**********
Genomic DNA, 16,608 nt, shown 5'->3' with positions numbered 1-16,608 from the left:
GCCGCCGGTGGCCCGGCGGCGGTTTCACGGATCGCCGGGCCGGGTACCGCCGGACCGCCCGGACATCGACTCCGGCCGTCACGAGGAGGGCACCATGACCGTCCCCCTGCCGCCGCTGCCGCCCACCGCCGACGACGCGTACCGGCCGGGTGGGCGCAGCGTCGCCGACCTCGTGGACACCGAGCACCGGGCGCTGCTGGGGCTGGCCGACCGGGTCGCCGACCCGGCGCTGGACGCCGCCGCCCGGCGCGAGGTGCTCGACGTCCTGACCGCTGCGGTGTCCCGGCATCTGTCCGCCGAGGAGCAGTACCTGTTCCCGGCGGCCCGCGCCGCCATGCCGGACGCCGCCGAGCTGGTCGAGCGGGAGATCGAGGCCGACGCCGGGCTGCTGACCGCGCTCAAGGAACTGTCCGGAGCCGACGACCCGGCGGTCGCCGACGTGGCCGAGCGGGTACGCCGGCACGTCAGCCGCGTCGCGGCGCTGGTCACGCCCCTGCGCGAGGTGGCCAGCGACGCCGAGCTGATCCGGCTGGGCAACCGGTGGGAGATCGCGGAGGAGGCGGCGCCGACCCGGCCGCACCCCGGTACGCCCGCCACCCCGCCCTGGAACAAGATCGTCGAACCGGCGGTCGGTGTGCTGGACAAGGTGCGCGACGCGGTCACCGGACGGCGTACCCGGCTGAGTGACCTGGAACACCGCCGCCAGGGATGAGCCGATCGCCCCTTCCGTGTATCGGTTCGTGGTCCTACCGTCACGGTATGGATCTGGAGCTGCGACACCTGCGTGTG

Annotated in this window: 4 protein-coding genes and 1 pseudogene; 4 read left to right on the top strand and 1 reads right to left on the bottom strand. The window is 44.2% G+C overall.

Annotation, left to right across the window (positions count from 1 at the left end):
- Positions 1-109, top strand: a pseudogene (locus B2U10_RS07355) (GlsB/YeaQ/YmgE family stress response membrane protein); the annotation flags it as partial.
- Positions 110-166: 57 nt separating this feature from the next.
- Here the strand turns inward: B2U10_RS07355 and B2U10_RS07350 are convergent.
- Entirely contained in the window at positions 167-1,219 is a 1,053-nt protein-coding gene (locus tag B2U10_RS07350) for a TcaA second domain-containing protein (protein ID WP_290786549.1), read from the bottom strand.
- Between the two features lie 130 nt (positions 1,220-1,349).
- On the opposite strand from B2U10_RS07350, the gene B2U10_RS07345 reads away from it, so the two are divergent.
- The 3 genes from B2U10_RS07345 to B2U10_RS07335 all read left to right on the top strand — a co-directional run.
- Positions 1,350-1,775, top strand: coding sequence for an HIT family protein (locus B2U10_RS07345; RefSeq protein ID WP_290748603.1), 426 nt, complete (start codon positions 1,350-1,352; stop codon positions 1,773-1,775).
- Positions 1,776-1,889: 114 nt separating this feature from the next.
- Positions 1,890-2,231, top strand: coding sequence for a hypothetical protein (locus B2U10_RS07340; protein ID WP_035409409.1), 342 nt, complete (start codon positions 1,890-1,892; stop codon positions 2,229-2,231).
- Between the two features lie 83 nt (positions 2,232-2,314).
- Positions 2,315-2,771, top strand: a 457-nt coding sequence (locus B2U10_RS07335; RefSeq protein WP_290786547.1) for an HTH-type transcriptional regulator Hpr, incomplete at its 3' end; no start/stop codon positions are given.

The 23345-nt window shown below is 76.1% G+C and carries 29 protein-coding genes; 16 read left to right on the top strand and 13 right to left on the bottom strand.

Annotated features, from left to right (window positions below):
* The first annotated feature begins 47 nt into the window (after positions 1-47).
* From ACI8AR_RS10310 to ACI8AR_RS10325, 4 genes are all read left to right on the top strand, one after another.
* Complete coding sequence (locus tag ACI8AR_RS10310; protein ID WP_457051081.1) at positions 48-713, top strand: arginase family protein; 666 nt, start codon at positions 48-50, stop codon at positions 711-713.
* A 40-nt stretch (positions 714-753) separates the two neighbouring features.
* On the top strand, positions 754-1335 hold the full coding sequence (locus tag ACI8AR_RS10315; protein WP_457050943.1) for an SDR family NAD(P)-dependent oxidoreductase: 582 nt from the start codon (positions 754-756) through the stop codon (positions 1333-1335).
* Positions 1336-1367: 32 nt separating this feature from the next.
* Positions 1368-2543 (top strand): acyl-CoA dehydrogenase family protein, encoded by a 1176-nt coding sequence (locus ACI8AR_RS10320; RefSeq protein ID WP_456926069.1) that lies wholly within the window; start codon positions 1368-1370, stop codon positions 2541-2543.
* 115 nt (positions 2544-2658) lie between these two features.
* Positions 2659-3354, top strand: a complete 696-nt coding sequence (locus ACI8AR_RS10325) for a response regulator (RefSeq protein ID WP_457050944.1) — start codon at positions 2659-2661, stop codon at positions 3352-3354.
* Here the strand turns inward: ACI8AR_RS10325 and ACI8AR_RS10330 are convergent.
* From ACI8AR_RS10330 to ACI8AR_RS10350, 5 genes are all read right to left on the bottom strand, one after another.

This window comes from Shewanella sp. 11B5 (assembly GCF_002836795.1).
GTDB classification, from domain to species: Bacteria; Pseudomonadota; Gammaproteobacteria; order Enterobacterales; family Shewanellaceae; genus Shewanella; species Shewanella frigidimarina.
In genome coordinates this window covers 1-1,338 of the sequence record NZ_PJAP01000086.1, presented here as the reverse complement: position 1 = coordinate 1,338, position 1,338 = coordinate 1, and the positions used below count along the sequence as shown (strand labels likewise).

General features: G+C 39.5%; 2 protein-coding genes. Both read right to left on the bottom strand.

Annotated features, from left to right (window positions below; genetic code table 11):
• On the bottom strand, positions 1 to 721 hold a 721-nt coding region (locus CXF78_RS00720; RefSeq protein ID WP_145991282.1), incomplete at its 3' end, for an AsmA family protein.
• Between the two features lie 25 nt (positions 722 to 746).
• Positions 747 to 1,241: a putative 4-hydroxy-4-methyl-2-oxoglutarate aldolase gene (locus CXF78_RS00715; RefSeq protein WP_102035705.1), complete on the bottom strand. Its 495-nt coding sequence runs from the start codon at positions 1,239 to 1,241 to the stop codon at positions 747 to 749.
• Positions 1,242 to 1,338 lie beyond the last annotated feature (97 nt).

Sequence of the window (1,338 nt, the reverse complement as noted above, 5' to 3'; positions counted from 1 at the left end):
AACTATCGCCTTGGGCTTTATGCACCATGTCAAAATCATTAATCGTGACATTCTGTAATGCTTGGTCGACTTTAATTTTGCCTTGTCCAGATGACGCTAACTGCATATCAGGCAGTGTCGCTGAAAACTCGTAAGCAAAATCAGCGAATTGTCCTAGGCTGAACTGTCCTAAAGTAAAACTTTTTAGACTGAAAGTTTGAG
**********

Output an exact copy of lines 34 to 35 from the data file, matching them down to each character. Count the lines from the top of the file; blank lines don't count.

Annotated features, from left to right (window positions below; genetic code table 11):
• On the bottom strand, positions 1 to 721 hold a 721-nt coding region (locus CXF78_RS00720; RefSeq protein ID WP_145991282.1), incomplete at its 3' end, for an AsmA family protein.